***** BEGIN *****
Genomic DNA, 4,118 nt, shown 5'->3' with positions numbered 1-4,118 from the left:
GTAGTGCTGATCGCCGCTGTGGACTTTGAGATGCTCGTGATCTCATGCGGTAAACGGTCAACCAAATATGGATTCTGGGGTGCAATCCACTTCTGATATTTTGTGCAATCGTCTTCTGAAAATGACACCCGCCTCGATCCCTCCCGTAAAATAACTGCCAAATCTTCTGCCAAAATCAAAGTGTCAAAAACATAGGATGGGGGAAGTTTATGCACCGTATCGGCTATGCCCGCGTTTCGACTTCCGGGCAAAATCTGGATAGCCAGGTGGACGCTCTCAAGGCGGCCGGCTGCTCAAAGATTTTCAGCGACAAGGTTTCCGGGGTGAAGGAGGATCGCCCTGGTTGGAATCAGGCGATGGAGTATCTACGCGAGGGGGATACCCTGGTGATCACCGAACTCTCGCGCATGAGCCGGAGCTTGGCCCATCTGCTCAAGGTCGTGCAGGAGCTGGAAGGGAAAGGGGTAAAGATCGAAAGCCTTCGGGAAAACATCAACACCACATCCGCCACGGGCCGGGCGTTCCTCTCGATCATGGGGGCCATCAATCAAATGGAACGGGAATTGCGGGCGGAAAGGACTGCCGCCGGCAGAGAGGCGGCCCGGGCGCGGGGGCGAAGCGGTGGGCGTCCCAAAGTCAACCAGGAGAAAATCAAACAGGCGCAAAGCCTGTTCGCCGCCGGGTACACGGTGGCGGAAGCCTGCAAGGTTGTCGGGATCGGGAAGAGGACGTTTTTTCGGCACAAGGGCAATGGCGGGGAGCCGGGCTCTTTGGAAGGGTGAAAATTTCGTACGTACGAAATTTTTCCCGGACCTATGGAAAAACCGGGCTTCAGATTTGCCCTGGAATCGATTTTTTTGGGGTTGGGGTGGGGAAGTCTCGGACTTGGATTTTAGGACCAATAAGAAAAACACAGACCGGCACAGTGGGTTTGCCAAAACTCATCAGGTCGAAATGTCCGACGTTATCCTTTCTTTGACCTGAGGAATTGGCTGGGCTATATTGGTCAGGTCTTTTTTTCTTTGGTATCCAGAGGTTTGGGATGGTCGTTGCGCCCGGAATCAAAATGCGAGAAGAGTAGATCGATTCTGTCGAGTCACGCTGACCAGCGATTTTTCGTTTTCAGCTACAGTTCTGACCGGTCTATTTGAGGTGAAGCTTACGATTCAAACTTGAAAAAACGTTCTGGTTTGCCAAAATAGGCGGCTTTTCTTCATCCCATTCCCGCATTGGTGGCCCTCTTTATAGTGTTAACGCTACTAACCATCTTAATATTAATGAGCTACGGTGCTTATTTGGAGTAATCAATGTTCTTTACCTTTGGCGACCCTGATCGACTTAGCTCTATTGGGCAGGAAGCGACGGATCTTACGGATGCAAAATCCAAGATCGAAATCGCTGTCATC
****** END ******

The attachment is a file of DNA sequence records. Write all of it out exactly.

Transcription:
Genomic DNA, 4,118 nt, shown 5'->3' with positions numbered 1-4,118 from the left:
GTAGTGCTGATCGCCGCTGTGGACTTTGAGATGCTCGTGATCTCATGCGGTAAACGGTCAACCAAATATGGATTCTGGGGTGCAATCCACTTCTGATATTTTGTGCAATCGTCTTCTGAAAATGACACCCGCCTCGATCCCTCCCGTAAAATAACTGCCAAATCTTCTGCCAAAATCAAAGTGTCAAAAACATAGGATGGGGGAAGTTTATGCACCGTATCGGCTATGCCCGCGTTTCGACTTCCGGGCAAAATCTGGATAGCCAGGTGGACGCTCTCAAGGCGGCCGGCTGCTCAAAGATTTTCAGCGACAAGGTTTCCGGGGTGAAGGAGGATCGCCCTGGTTGGAATCAGGCGATGGAGTATCTACGCGAGGGGGATACCCTGGTGATCACCGAACTCTCGCGCATGAGCCGGAGCTTGGCCCATCTGCTCAAGGTCGTGCAGGAGCTGGAAGGGAAAGGGGTAAAGATCGAAAGCCTTCGGGAAAACATCAACACCACATCCGCCACGGGCCGGGCGTTCCTCTCGATCATGGGGGCCATCAATCAAATGGAACGGGAATTGCGGGCGGAAAGGACTGCCGCCGGCAGAGAGGCGGCCCGGGCGCGGGGGCGAAGCGGTGGGCGTCCCAAAGTCAACCAGGAGAAAATCAAACAGGCGCAAAGCCTGTTCGCCGCCGGGTACACGGTGGCGGAAGCCTGCAAGGTTGTCGGGATCGGGAAGAGGACGTTTTTTCGGCACAAGGGCAATGGCGGGGAGCCGGGCTCTTTGGAAGGGTGAAAATTTCGTACGTACGAAATTTTTCCCGGACCTATGGAAAAACCGGGCTTCAGATTTGCCCTGGAATCGATTTTTTTGGGGTTGGGGTGGGGAAGTCTCGGACTTGGATTTTAGGACCAATAAGAAAAACACAGACCGGCACAGTGGGTTTGCCAAAACTCATCAGGTCGAAATGTCCGACGTTATCCTTTCTTTGACCTGAGGAATTGGCTGGGCTATATTGGTCAGGTCTTTTTTTCTTTGGTATCCAGAGGTTTGGGATGGTCGTTGCGCCCGGAATCAAAATGCGAGAAGAGTAGATCGATTCTGTCGAGTCACGCTGACCAGCGATTTTTCGTTTTCAGCTACAGTTCTGACCGGTCTATTTGAGGTGAAGCTTACGATTCAAACTTGAAAAAACGTTCTGGTTTGCCAAAATAGGCGGCTTTTCTTCATCCCATTCCCGCATTGGTGGCCCTCTTTATAGTGTTAACGCTACTAACCATCTTAATATTAATGAGCTACGGTGCTTATTTGGAGTAATCAATGTTCTTTACCTTTGGCGACCCTGATCGACTTAGCTCTATTGGGCAGGAAGCGACGGATCTTACGGATGCAAAATCCAAGATCGAAATCGCTGTCATC